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Rapid animal settlement

Rapid animal settlement


A Race Against Climate Change

Attracting and Retaining Vital Coral Communities

In the last five years, we have seen mass coral bleaching events affect reefs worldwide. With the increasing frequency of these devastating events since the 1980s, coral reefs are struggling to recover before the next environmental stressor reduces biodiversity and coral cover. Globally, it is estimated that we have already lost nearly 30% of our coral reefs on earth since the 1970s (NASA), and we are projected to lose another 30% in the next 30 years.

UN initiatives (SDG 14) and global coral reef restoration organizations and alliances are racing against climate change in a rapidly deteriorating ocean to revitalize, restore, and protect vital marine ecosystems. Reefs continue to degrade each year due to warming and rising seas, ocean acidification, overfishing, coastal runoff, and marine development. Unless immediate and drastic action is taken, we will see the end of coral reefs in our lifetime.

To optimize our efforts and prevent this from happening, the Coral Reef Rescue Initiative has created a short list of seven ecologically significant coral reefs that represent 70% of all reef cover on Earth as a strategic regeneration initiative. By pooling our conservation efforts and fully protecting these seven reefs, we will be able to preserve and revitalize what we have left.

The reefs (Cuba, Tanzania, Madagascar, Philippines, Indonesia, Solomon Islands, and Fiji) were chosen based on targeted conservation criteria: likelihood of avoiding the brunt of the most serious environmental threats (warming, acidification, etc.), climate-resiliency, global species representation, and total area. If these vital reefs can be effectively protected, they will serve as refugia for coral reef species.

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In these areas and for many other restoration initiatives around the world, speed of recovery is paramount. Implementing restoration and revitalization programs that promote fast development of healthy coral communities is a necessary component of fast-tracking the ongoing preservation of reef systems.

Even the healthiest reefs that exist today have felt the effects of climate change and other anthropogenic stressors and will need to be strengthened as quickly as possible to withstand the increasing frequency of storms, rising ocean temperatures and sea levels, and continued acidification.

IntelliReefs' strategic plan moving forward is to quickly build resilience and safeguard against biodiversity and habitat loss on reefs.

To address this, we plan to deploy bio-mimicking nanotech artificial habitats on high-priority reefs around the world to quickly create additional, healthy substrates for biodiverse animal settlement, to allow for landscape management of coral populations - including using IntelliReefs as "stepping stones" to create migration corridors - and to provide additional substrate for capturing wild coral spawn.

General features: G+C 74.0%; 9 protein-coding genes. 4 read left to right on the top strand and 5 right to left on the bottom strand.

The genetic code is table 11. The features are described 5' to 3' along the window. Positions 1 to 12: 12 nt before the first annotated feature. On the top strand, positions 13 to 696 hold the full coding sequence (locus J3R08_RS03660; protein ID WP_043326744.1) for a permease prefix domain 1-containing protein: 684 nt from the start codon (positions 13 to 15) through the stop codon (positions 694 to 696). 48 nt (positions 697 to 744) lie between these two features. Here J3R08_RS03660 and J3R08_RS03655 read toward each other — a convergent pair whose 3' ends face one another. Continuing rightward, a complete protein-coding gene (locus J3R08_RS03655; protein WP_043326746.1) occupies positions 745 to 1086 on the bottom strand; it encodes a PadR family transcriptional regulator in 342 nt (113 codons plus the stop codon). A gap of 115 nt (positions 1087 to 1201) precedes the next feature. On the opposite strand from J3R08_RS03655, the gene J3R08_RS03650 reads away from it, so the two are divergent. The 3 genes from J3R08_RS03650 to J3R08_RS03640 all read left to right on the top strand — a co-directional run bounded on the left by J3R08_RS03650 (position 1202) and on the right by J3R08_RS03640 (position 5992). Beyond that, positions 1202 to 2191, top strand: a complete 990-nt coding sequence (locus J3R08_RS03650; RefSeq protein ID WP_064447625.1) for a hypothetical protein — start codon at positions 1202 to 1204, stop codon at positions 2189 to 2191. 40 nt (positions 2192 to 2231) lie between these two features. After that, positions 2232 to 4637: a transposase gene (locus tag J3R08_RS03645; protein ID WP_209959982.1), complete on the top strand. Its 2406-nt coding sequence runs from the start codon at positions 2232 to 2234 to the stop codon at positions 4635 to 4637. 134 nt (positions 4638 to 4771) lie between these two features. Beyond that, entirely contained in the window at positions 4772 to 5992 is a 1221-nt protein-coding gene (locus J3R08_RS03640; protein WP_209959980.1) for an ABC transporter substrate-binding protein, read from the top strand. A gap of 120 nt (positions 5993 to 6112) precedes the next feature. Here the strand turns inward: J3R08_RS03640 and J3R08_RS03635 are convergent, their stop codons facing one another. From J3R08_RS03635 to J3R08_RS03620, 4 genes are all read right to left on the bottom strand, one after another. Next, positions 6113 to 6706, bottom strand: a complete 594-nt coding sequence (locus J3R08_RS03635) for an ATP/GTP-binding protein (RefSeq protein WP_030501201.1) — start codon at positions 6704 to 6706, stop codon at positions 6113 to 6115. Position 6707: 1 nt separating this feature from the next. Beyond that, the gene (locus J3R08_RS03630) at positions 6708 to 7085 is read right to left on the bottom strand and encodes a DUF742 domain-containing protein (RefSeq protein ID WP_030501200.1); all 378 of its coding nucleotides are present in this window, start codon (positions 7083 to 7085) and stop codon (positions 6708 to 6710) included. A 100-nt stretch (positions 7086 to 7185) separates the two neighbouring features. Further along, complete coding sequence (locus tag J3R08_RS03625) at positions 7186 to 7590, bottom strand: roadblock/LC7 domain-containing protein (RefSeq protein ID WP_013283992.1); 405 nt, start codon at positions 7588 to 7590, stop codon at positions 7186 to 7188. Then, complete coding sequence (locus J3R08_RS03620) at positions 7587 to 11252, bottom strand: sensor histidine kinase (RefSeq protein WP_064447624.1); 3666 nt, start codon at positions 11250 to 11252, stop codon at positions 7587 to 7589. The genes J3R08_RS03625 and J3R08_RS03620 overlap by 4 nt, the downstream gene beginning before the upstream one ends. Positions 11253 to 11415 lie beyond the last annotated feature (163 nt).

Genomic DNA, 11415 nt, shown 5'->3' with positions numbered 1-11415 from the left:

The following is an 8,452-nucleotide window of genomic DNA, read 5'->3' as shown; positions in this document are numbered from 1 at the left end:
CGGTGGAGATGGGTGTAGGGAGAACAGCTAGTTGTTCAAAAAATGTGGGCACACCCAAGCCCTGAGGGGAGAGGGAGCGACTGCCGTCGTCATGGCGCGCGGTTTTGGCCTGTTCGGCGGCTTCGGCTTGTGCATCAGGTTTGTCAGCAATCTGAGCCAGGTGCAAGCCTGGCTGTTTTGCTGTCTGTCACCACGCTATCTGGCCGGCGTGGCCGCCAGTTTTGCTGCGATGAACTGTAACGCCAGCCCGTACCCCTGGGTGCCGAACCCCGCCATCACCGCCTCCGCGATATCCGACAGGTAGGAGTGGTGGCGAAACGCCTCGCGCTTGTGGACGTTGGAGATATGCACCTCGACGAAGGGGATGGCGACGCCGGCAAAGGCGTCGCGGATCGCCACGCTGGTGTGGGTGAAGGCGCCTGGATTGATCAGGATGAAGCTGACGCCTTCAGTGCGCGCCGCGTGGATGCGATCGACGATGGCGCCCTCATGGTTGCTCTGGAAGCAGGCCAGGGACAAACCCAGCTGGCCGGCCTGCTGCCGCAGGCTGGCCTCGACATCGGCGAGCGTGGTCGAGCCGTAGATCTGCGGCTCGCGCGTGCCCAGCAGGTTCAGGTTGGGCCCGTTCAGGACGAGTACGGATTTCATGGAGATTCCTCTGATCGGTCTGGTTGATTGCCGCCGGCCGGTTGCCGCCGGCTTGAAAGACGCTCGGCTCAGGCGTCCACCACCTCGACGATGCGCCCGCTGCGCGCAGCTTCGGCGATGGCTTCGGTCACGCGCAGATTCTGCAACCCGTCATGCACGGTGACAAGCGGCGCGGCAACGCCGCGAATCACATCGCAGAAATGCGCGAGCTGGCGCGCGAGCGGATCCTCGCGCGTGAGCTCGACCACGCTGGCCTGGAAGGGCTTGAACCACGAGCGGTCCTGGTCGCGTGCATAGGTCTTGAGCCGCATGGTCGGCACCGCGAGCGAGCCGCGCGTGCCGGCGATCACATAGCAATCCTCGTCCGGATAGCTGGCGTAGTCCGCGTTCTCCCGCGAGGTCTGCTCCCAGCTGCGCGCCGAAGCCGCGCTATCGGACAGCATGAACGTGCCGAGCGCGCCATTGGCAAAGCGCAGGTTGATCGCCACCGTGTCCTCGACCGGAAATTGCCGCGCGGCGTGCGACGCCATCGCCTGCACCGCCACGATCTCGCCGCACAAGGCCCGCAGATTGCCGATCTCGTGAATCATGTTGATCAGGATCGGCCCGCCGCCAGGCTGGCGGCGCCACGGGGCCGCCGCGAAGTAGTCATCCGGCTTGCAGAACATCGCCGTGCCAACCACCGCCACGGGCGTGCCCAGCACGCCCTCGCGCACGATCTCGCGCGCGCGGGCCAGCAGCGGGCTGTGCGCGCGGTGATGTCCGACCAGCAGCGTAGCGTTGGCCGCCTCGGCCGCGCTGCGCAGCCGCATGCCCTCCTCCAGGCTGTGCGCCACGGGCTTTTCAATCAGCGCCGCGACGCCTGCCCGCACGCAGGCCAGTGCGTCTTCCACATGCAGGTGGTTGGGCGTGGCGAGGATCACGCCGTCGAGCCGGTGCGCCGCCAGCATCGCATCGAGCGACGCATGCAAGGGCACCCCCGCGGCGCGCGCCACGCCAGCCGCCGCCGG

IntelliReefs are made from Oceanite, which is a proprietary mineral mixture that has specific bio-compatibility and bio-mimicry attributes that can be tailored for required chemical composition and pH. IntelliReefs scientists work on diverse mineral and nanoparticle compounds compatible for coral growth within our marine cell matrices. This allows for targeting of species, function, and site specific conservation goals by engineering the desired micro- and macro-structures using colour, porosity, and mineral mixtures. Oceanite is also designed for durability and strength, and is the only sustainable marine substrate on the market that can withstand harsh oceanic conditions for hundreds of years.

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Photos of rapid biodiverse growth of a healthy, early stage coral community on IntelliReefs in Philipsburg, Sint Maarten.

These attributes create a synergistic effect on the resulting community, quickly attracting and retaining desired reef species. The result is the creation of additional, healthy reef communities that can function as a biofilter, supply food for marine life and humans, and bolster source populations of corals and other reef-building organisms to help recovering reefs repopulate natural areas when necessary.

Time is truly the most important factor for coral restoration initiatives around the globe. We cannot afford to put sub-par technology in the water any longer.

The current alternative marine substrates (Portland cement, 3D printed materials, metal, ceramic, plastic) used for habitat-building projects are harmful to reef communities through toxicity and high pH values, are too costly, and cannot be scaled up to an ecologically relevant level. The time has come for global agreement on coral habitat restoration standards and international collaboration to protect high-priority coral reefs. IntelliReefs' interdisciplinary team dedicated to working with local conservation groups and global policy makers to create large-scale, sustainable reef habitats that help mitigate environmental and human stressors on natural reefs.

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